N. Friedman said...

The most interesting point raised by Dershowitz is that the Goldstone report applies a different evidentiary approach to dealing with evidence related to Hamas and Israel.

[Page 44 - 45] Since intentionality, or lack thereof, was so important to the report’s conclusions, it would seem essential that the report would apply the same evidentiary standards, rules and criteria in determining the intent of Israel and in determining the intent of Hamas. Yet a careful review of the report makes it crystal clear that its writers applied totally different standards, rules and criteria in evaluating the intent of the parties to the conflict.

The report resolved doubts against Israel in concluding that its leaders intended to kill civilians, while resolving doubts in favor of Hamas in concluding that it did not intend to use Palestinian civilians as human shields. Moreover, when it had precisely the same sort of evidence in relation to both sides—for example, statements by leaders prior to the commencement of the operation—it attributed significant weight to the Israeli statements, while entirely discounting comparable Hamas statements. This sort of evidentiary bias, though subtle, and perhaps not readily apparent to the non-legal reader, permeates the entire report.

Continued on next post:

N. Friedman said...

In addition to the statements of leaders, which are treated so differently, the report takes a completely different view regarding the inferring of intent from actions. When it comes to Israel, the report repeatedly looks to results and infers from the results that they must have been intended. But when it comes to Hamas, it refuses to draw inferences regarding intent from results. For example, it acknowledges that some combatants wore civilian clothes, and it offers no reasonable explanation for why this would be so other than to mingle indistinguishably from civilians. Yet it refuses to infer intent from these actions. This is crucial because the violation of international humanitarian law known as human shield use requires specific intent.207 For Hamas to be guilty of using human shields, militants not only needed to know that when they fired rockets from civilian areas, Israel was deterred from responding, but it must have been their purpose in shooting the rockets from civilian areas to deter Israel from responding or to cause Israel to kill civilians. Although the Mission, as discussed above, half-heartedly concludes that militants fired rockets from civilian areas, they refuse to believe that this was done with the purpose of rendering such areas immune from attack. Here are the report’s words: “On the basis of the information it gathered, the Mission finds that there are indications that Palestinian armed groups launched rockets from urban areas. The Mission has not been able to obtain any direct evidence that this was done with the specific intent of shielding the rocket launchers from counterattacks by the Israeli armed forces.”208 Notice the use of the words direct evidence. As discussed in section I above, the report used five categories of evidence to conclude Israel had a policy of intentionally killing civilians: military leader statements, political leader statements, circumstance (Israel’s use of advanced weaponry ), result (the sheer number of civilian deaths), and alleged related actions (destruction of infrastructure). None of these categories constitute direct evidence of intent. The report does not explain why it requires direct evidence to infer Hamas intent but is content to rely on extremely weak circumstantial evidence to infer Israeli intent.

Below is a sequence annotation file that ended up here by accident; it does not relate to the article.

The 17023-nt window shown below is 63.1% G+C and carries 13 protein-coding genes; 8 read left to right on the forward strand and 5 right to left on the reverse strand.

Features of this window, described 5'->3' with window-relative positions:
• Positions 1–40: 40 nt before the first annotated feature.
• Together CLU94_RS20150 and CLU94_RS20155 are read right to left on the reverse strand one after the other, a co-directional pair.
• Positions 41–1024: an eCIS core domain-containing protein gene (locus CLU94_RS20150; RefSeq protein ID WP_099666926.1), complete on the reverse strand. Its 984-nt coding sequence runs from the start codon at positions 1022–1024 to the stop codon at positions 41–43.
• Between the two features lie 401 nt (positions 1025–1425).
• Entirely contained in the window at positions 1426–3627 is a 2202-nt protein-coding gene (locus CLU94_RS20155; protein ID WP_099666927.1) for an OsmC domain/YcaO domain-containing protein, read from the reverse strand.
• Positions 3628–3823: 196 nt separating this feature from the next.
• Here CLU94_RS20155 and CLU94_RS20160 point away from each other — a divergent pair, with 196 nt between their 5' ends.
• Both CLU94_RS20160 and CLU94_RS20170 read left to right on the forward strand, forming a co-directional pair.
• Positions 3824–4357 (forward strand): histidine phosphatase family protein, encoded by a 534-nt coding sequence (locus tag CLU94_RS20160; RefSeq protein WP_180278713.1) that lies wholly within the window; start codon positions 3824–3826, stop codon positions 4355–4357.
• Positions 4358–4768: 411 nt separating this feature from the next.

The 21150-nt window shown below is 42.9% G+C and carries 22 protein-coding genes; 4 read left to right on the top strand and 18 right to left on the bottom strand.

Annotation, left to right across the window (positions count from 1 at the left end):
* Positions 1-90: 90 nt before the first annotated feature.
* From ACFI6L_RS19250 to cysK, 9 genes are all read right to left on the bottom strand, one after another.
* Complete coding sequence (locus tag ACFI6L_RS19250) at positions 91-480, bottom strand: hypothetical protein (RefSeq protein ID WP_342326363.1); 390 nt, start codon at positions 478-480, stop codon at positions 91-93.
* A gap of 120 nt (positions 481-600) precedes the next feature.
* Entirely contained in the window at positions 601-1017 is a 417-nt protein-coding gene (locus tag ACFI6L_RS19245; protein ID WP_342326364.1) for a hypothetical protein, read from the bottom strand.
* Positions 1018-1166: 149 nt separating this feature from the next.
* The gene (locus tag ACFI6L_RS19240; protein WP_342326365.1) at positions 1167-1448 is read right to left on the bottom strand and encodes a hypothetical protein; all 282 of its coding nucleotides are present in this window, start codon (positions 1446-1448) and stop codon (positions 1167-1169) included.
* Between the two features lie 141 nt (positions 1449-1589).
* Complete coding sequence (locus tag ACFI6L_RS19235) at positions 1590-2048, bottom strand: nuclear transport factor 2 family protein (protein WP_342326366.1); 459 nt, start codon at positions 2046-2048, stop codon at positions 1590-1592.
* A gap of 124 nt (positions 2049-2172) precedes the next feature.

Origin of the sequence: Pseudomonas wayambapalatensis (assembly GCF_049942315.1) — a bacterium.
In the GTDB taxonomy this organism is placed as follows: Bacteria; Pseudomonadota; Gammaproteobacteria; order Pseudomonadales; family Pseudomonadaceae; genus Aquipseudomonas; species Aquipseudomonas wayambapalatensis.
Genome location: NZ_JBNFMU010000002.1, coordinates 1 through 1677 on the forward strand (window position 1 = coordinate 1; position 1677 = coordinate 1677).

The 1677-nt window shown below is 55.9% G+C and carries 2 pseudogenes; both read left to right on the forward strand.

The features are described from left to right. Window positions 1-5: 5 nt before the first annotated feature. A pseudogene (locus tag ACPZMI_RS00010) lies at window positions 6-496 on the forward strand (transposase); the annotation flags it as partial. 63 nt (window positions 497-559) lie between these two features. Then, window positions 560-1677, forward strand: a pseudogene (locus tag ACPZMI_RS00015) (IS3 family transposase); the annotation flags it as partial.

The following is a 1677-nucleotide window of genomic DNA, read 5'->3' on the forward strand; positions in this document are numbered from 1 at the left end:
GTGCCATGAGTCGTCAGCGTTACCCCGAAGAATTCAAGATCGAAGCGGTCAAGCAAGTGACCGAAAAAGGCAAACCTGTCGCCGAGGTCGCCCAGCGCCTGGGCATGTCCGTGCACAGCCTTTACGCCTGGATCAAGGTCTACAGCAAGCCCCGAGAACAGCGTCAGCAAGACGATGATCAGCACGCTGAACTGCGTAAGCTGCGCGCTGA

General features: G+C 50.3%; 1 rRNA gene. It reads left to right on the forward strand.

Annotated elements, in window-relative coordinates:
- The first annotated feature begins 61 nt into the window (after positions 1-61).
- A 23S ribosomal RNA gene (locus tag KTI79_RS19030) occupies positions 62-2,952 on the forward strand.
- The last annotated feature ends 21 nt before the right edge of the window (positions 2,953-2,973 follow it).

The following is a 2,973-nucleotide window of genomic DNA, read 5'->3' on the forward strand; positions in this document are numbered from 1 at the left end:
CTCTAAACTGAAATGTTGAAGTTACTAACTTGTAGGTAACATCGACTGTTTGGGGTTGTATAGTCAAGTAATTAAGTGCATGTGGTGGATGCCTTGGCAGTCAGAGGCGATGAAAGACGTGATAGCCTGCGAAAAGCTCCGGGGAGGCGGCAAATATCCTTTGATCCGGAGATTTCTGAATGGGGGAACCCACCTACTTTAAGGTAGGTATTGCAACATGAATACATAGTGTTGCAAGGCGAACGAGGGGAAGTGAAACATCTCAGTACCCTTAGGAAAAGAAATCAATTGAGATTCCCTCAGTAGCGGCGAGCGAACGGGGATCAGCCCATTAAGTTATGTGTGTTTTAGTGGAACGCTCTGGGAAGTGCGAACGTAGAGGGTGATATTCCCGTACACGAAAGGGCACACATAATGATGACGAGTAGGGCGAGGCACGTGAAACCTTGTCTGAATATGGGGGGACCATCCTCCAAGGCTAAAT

Enough said.